That said, I think that I have not yet reached the crucial point. Those who
have persecuted Aaron for the sake of private profits, those who have
haunted him and threatened him of prison and millionaire fines, say that
Aaron has killed himself because he was the victim of depression. 

That is false in their mouth. But it is true.

The same day I got the news about Aaron I received a call from a friend who
was upset because of the suicide of the young friend of his daughter ? a
young man 22 years old who was diagnosed as victim of depression and panic
crises.

Suicide has become the main cultural and political issue of the precarious
generation.

Also Muhamed Barghouzi was depressed, when he decided to kill himself
because he could not go to university because he was poor and unemployed,
and the Tunisian police had impeached him to sell fruit in the public.
Aaron Swartz was not a destitute person as Muhamed Barghouzi, but they
shared the same feeling of loneliness and precariousness.

Depression has much to do with poverty, unemployment and despair, and much
to do with the refusal of bearing the daily load of intolerable violence
when you start feeling that this load is not going to be uplifted.

All the political discourse about democracy and about the wonderful
horizons that new technology has opened to us is bullshit ?  if compared
with the daily perception of loneliness, the main psychological effect of
the process of virtualization in conditions of economic competition.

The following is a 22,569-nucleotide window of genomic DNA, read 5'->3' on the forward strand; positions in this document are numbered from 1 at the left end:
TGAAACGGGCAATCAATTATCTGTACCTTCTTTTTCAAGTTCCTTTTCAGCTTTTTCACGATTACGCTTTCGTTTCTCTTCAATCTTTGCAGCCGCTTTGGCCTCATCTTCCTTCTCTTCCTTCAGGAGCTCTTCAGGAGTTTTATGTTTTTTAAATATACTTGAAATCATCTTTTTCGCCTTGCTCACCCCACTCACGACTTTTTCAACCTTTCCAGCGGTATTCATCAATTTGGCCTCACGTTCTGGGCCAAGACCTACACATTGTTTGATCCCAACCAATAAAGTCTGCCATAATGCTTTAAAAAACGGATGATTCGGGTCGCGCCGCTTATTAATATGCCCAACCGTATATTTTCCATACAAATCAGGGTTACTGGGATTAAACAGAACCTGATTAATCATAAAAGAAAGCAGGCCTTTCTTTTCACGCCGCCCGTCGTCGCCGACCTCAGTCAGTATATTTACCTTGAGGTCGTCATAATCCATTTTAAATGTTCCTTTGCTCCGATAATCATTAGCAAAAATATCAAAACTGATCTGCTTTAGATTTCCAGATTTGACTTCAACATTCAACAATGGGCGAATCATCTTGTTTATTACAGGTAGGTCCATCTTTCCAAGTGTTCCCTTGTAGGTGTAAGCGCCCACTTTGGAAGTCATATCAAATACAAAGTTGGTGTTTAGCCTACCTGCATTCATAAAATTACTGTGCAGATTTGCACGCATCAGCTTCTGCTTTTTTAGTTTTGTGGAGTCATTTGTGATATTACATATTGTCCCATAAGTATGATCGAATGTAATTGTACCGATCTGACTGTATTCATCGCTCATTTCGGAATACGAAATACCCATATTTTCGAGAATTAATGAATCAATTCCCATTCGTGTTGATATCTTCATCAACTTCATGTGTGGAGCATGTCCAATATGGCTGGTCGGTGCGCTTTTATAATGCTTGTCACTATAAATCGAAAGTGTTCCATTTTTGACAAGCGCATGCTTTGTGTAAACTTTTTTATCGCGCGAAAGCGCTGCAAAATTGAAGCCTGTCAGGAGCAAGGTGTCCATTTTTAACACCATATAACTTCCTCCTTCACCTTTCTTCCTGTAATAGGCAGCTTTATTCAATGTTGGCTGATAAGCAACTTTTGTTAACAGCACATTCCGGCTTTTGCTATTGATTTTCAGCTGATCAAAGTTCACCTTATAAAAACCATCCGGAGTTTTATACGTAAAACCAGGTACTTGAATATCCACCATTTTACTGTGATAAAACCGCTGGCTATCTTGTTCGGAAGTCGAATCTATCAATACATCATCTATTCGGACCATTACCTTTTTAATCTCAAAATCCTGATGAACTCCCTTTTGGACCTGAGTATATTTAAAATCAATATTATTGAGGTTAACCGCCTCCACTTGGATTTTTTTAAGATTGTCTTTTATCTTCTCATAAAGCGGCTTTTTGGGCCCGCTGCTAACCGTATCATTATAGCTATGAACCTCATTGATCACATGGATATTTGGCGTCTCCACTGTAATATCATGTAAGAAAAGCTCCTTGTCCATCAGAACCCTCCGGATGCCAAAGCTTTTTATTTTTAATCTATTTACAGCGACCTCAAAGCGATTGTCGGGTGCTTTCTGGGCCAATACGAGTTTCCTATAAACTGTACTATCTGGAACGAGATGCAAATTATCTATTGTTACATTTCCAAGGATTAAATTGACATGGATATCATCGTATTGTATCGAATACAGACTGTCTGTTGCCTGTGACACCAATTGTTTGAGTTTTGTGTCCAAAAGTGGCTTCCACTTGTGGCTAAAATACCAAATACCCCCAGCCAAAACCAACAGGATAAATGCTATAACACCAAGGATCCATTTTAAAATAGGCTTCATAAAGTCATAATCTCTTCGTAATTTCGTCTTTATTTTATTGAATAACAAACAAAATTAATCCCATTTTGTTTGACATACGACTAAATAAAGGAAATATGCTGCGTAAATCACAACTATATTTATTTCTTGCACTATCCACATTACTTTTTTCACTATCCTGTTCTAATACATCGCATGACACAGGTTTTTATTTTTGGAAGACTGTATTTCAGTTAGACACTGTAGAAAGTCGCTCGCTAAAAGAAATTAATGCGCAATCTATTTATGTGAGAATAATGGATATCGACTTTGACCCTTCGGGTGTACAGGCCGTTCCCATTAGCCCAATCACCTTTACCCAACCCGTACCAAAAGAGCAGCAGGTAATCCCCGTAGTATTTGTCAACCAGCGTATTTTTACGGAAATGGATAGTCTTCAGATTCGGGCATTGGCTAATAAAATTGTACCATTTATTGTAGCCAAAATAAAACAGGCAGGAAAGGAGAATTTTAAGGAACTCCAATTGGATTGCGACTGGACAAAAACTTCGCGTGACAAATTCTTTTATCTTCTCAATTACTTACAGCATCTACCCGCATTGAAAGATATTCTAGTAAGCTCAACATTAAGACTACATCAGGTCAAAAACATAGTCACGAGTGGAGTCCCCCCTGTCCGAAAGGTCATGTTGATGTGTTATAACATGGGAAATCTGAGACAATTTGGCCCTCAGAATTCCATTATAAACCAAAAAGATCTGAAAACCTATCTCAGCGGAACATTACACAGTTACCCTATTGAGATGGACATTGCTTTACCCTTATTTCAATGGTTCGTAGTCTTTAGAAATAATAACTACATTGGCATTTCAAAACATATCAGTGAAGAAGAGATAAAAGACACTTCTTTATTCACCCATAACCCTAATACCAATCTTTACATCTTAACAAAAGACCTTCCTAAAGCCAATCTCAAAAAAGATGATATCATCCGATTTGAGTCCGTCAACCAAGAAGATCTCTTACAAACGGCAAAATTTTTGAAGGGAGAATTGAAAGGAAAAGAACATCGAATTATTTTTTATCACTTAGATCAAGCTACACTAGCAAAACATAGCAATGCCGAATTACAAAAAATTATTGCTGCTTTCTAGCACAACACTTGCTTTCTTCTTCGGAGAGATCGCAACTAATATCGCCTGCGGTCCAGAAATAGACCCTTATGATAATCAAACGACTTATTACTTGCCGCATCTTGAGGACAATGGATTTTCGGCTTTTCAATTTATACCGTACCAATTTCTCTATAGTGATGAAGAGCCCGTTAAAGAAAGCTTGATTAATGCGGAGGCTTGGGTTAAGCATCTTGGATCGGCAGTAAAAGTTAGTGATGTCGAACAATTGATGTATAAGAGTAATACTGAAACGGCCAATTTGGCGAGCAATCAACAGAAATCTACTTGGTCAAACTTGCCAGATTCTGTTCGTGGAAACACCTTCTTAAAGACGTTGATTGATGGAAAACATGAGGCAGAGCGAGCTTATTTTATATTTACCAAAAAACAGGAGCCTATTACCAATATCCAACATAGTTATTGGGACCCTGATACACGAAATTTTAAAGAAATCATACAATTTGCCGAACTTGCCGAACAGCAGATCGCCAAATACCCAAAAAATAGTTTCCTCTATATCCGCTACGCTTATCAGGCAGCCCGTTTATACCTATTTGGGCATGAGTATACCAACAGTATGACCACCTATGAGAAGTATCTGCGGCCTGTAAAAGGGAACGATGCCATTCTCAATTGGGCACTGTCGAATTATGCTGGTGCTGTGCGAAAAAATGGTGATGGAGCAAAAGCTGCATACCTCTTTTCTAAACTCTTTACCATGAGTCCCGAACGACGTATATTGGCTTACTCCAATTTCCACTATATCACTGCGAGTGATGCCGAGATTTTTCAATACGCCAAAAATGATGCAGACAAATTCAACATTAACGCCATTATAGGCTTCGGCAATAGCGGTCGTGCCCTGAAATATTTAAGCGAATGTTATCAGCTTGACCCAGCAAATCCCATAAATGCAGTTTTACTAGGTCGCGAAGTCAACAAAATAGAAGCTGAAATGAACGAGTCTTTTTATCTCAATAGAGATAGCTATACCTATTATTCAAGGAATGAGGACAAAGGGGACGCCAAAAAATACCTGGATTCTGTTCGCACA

Depression is deeply entrenched in the intimate digital recesses of
precarious life.

The suicide of Aaron Swartz questions the present form of digital
alienation. Irrealization, disembodiment and loneliness: an every expanding
territory of excitement with no affective return. The same gestures and the
same signs are defining friendship, a codified automatic reaction.

According to the World Health Organization in the last 45 years suicide
rates have increased by 60% worldwide. Suicide is one of the three leading
causes of death among people between 15 and 44 years, and the second
leading cause of death in the 15?19 years age group, and these figures do
not include suicide attempts which are up to 20 times more frequent than
completed suicide.

I?m persuaded that suicide is a phenomenon whose political importance is
crucial in our times, but my focus is not on the impressive increase of the
number of people who commit or try to commit suicide, but on the special
meaning that this act is acquiring at the social and cultural level in our
times.

My point is that the biopolitical phase of capitalism, when capitalism
infiltrates the nervous cell of the living sensible organisms of human
beings, is essentially informed by a morbid sentiment which permeates the
collective Unconscious, culture and sensibility. Is there a way out from
the suicidal syndrome which taking its daily toll in the Chinese factories
and in the Indian farms, among young Islamists and among precarious
cognitive workers.

Is there a way out from this trend? I do not know.

I know that Aaron has been killed by the mix of techno-alienation and
repressive violence of financial capitalism which is the main feature of
contemporary oppression.

franco berardi bifo